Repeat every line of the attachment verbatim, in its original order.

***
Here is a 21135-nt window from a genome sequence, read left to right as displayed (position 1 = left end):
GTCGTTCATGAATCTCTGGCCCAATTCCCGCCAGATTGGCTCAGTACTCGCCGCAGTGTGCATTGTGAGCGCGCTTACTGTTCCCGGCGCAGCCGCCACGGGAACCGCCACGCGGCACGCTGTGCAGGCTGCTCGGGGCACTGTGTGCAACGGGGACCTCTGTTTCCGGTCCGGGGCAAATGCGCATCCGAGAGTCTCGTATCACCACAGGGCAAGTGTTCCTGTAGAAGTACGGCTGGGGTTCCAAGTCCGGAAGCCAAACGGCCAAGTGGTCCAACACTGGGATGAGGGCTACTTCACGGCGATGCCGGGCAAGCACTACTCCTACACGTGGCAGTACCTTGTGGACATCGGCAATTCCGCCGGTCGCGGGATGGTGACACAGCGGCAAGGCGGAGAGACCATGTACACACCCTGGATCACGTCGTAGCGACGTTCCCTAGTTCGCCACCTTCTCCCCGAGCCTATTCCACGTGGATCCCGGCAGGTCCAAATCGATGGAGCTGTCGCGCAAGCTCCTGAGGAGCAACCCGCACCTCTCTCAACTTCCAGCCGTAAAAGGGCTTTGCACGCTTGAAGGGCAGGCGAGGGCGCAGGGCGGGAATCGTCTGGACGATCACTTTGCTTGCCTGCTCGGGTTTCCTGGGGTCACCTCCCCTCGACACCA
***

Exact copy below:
Here is a 21135-nt window from a genome sequence, read left to right as displayed (position 1 = left end):
GTCGTTCATGAATCTCTGGCCCAATTCCCGCCAGATTGGCTCAGTACTCGCCGCAGTGTGCATTGTGAGCGCGCTTACTGTTCCCGGCGCAGCCGCCACGGGAACCGCCACGCGGCACGCTGTGCAGGCTGCTCGGGGCACTGTGTGCAACGGGGACCTCTGTTTCCGGTCCGGGGCAAATGCGCATCCGAGAGTCTCGTATCACCACAGGGCAAGTGTTCCTGTAGAAGTACGGCTGGGGTTCCAAGTCCGGAAGCCAAACGGCCAAGTGGTCCAACACTGGGATGAGGGCTACTTCACGGCGATGCCGGGCAAGCACTACTCCTACACGTGGCAGTACCTTGTGGACATCGGCAATTCCGCCGGTCGCGGGATGGTGACACAGCGGCAAGGCGGAGAGACCATGTACACACCCTGGATCACGTCGTAGCGACGTTCCCTAGTTCGCCACCTTCTCCCCGAGCCTATTCCACGTGGATCCCGGCAGGTCCAAATCGATGGAGCTGTCGCGCAAGCTCCTGAGGAGCAACCCGCACCTCTCTCAACTTCCAGCCGTAAAAGGGCTTTGCACGCTTGAAGGGCAGGCGAGGGCGCAGGGCGGGAATCGTCTGGACGATCACTTTGCTTGCCTGCTCGGGTTTCCTGGGGTCACCTCCCCTCGACACCA